If you can find a store with a refillable bulk section, even better! That way, you can measure out the exact amount of dry goods needed to refill your jars and containers at home. In addition to bulk goods, choose items packaged in reusable materials (think glass jars, aluminum cans, sturdy plastic containers) so that they can be repurposed once you are done using them.
Peanut butter, pickles, jam, mayo…Some of my favorite staples are often stored in glass jars!
Glass is an endlessly recyclable resource, and it also happens to be one of the best to reuse. A good glass jar can provide you with so many more uses. Instead of buying mason jars, you can use the jar from your favorite peanut butter to store your overnight oats (Even better if there’s still some peanut butter left at the bottom of the jar). Larger glass jars would be perfect for storing dry pantry goods like nuts, chia seeds, dried fruit, and so much more.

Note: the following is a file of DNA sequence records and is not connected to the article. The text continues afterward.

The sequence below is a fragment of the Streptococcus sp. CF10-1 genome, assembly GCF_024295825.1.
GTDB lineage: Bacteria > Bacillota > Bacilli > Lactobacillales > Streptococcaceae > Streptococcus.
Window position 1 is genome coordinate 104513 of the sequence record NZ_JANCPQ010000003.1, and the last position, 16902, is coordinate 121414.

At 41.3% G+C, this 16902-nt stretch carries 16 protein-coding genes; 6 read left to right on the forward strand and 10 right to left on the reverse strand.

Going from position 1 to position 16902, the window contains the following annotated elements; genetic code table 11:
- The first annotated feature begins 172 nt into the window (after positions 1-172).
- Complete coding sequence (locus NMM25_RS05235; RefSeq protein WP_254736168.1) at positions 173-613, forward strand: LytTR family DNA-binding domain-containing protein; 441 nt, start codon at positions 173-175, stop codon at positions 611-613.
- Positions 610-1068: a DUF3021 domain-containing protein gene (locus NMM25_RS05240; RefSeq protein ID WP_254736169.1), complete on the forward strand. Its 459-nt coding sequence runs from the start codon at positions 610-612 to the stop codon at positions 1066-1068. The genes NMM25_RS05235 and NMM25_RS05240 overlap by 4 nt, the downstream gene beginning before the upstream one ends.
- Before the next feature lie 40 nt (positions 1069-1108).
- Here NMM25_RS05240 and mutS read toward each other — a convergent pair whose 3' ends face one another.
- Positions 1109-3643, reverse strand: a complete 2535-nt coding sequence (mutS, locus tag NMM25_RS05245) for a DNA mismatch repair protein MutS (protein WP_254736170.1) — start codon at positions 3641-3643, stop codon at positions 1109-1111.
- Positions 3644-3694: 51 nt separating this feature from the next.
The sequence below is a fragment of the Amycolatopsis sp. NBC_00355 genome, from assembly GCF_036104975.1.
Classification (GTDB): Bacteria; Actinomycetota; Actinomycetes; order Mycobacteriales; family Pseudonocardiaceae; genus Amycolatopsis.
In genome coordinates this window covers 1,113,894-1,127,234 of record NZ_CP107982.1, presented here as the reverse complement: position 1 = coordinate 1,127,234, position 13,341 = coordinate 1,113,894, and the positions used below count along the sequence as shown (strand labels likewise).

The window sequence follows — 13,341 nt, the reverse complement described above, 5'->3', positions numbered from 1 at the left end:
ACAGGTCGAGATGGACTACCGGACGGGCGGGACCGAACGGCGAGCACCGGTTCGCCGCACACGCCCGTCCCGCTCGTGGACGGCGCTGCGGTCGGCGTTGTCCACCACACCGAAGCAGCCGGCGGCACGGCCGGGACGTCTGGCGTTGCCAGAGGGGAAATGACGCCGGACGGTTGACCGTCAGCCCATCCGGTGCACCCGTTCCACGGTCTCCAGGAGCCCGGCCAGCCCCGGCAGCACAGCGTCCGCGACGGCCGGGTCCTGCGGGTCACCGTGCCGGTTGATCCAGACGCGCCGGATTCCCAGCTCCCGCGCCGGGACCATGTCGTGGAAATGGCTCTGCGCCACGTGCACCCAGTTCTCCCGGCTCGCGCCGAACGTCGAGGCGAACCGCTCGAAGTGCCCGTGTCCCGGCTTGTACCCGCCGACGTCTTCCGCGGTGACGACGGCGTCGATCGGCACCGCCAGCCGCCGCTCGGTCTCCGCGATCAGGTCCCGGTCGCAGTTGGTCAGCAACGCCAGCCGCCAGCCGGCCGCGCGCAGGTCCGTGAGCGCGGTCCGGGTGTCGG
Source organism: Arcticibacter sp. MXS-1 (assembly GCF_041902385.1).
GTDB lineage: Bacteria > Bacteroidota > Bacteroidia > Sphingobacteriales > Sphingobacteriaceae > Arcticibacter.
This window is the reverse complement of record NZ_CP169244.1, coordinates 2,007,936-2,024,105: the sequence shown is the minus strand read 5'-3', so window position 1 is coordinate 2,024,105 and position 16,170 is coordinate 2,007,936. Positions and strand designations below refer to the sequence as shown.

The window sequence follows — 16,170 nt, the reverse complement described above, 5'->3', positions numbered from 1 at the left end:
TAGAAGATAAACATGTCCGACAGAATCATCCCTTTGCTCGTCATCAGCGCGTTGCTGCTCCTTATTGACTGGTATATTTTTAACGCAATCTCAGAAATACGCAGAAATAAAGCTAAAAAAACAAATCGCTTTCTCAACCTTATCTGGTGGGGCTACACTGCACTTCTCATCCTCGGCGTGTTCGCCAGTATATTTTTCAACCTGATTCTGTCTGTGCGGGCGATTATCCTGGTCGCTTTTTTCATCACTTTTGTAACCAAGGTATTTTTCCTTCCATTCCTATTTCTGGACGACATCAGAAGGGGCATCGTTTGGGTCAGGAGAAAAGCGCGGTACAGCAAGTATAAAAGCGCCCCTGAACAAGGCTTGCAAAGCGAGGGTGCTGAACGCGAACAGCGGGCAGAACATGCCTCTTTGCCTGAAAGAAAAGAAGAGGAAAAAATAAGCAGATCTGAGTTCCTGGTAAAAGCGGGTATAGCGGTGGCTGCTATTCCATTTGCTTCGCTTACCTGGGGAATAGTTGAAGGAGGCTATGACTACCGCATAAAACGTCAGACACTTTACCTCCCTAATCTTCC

If you’re reusing a jar with a strong smell, like pickles, soak the jar overnight with some baking soda to remove the smell and prep the jar to hold whatever you like. Boom, “new” versatile container!
I store my jars that are not currently in use in a cabinet, and the lids in a drawer with my utensils. Once you start repurposing jars, it’s good to note how many you already have before saving a new one so you don’t end up with an overcrowded cabinet of jars that won’t get used!
The small sections of an egg carton make the perfect spot to start a mini herb garden! Choose whichever seeds you would like to grow and plant a few in their own individual crate.